Rehoboam was the son of Solomon. Solomon, who was the son of David, who we heard about last week as he was anointed king over a unified kingdom of Israel - all twelve tribes together under one king, David. Who reigned for 40 years.
David’s son, Solomon, succeeded him in the dynasty. We know Solomon for his wisdom and as a great builder, especially of the temple. We also know him for his hundreds of wives, many of whom were from foreign countries. Whose gods distracted him. So that, in addition to the God of Israel, Solomon began to worship their gods, as well. It was because of this - because of Solomon’s lack of fidelity to God - that God declared judgment - that God would dissolve the united kingdom and take the northern tribes from him and from the house of David. And that this would happen during the reign of Solomon’s son, Rehoboam, one of our two kings in today’s story.
Solomon had another problem. Although he was a great builder, he did this on the backs of the people. By imposing huge taxes on them. And by conscripting them into forced labor. Into slavery. The man Solomon had placed as overseer of this enslaved workforce was none other than Jeroboam, the second in our tale today of two kings. While Jeroboam was in this role of overseer, God sent the prophet Ahijah to anoint as king over the northern tribes. And, as you can imagine, he quickly went into exile to preserve himself from the reach of Solomon’s power.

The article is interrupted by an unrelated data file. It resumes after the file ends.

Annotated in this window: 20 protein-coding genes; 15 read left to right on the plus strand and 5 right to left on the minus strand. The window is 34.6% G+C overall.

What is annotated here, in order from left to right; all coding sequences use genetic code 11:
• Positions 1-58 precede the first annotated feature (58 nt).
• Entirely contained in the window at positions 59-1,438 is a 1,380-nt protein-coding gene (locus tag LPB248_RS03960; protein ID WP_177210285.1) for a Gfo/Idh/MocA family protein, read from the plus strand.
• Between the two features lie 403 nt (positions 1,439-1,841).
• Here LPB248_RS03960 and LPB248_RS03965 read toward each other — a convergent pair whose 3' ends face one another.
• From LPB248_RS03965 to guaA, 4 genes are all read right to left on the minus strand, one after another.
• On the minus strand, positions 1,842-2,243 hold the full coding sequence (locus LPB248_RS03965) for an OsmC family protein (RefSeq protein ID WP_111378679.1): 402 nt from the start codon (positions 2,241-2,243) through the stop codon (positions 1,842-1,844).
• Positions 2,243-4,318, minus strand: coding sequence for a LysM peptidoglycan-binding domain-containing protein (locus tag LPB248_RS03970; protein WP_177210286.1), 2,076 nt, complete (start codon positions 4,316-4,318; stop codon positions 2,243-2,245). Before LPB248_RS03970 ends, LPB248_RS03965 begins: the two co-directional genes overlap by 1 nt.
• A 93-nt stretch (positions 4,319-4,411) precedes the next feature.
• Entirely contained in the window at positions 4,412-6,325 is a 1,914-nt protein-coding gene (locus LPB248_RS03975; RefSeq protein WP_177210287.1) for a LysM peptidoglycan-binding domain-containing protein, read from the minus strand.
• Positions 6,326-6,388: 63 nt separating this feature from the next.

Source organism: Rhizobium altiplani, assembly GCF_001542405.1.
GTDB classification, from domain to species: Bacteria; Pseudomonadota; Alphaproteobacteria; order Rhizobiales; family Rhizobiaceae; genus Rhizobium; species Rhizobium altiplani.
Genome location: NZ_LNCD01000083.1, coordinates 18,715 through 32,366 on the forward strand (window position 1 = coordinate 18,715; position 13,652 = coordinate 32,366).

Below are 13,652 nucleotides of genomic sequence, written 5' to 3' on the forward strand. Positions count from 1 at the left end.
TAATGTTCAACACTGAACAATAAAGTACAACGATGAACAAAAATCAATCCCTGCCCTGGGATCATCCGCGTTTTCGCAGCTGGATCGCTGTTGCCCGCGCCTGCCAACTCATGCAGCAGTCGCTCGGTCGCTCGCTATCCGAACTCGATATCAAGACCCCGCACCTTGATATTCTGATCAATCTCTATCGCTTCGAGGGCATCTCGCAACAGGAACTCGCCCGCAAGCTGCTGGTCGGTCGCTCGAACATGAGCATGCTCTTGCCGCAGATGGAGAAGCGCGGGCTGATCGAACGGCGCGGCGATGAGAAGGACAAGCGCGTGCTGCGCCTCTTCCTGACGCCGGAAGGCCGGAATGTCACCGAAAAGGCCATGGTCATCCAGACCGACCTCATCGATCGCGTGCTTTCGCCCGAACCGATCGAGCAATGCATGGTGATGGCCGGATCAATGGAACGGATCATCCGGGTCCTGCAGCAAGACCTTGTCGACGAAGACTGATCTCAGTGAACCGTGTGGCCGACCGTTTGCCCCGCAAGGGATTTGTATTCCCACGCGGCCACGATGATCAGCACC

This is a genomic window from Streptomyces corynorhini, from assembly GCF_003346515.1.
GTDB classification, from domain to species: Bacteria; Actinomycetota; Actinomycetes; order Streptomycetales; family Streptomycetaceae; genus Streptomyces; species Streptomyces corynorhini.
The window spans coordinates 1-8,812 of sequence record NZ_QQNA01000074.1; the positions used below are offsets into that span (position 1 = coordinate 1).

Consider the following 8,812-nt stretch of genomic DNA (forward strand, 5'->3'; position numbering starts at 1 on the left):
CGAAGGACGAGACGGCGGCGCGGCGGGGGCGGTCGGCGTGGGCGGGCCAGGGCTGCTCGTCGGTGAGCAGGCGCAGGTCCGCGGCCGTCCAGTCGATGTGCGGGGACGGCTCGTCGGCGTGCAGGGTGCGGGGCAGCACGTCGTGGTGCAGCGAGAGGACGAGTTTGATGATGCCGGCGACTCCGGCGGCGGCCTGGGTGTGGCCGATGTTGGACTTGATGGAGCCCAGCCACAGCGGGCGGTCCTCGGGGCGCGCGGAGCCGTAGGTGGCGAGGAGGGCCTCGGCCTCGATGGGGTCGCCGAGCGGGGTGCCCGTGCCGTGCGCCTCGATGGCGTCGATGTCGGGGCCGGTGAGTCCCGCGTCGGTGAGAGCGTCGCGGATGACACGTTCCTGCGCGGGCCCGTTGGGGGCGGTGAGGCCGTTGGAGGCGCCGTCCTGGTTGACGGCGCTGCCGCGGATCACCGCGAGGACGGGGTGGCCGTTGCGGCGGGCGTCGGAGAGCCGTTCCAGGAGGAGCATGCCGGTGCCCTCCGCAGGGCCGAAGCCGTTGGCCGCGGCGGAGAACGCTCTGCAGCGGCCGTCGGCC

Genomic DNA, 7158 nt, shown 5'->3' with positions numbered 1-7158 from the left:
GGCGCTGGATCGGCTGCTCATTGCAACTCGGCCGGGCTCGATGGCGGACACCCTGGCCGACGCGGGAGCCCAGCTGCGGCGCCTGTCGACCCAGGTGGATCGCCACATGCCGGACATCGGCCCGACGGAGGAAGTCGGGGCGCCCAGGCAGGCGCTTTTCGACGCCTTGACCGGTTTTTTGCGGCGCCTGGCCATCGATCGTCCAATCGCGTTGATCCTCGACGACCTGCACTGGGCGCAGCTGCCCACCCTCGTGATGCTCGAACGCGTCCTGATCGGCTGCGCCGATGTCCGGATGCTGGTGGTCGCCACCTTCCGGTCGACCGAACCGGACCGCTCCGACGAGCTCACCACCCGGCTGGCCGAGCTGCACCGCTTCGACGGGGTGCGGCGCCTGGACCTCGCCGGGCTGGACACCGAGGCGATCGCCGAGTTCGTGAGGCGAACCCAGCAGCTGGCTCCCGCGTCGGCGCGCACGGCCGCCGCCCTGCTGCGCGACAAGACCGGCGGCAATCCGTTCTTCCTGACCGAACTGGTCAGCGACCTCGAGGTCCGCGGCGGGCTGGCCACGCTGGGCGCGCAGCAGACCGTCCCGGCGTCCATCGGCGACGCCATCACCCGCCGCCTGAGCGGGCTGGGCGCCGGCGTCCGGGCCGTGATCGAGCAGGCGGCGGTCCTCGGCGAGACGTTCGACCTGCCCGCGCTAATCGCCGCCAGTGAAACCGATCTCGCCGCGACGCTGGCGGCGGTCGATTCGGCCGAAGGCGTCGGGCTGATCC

As today’s story opens, Solomon is now dead. Rehoboam has succeeded his father. The northern tribes now call Jeroboam out of exile to lead them to meet with the new king of the house of David. To seek from him a lightening of their load. A lifting of the heavy yoke his father has placed on them. That he might reduce the levels of slavery that they have suffered under Solomon’s reign. And, that, if he does, then they will serve him. Rehoboam sends them away for three days.
During these three days, he seeks counsel. First, he goes to the elders. Those who have served his father. To seek advice. They tell him to listen to the people. To reduce the load. To be a servant to them. That, if he does this, if he leads them in this way, then the people will serve him forever.
But, Rehoboam is new to this position. Perhaps it's that he has something to prove. Or maybe he’s just immature. He seeks additional counsel from his own friends, his younger friends who now attend him. It is their advice he follows. So, when Jeroboam and the northern tribes return after the three days have passed, Rehoboam defaults to the immature, arrogant, young man he is. Mine is bigger than yours, he says to them. A response that is exactly how bullies and immature teenagers act. An understanding of power that is at its very worst. Rehoboam adds to the burden of the oppressed, rather than easing it. And the kingdom falls apart.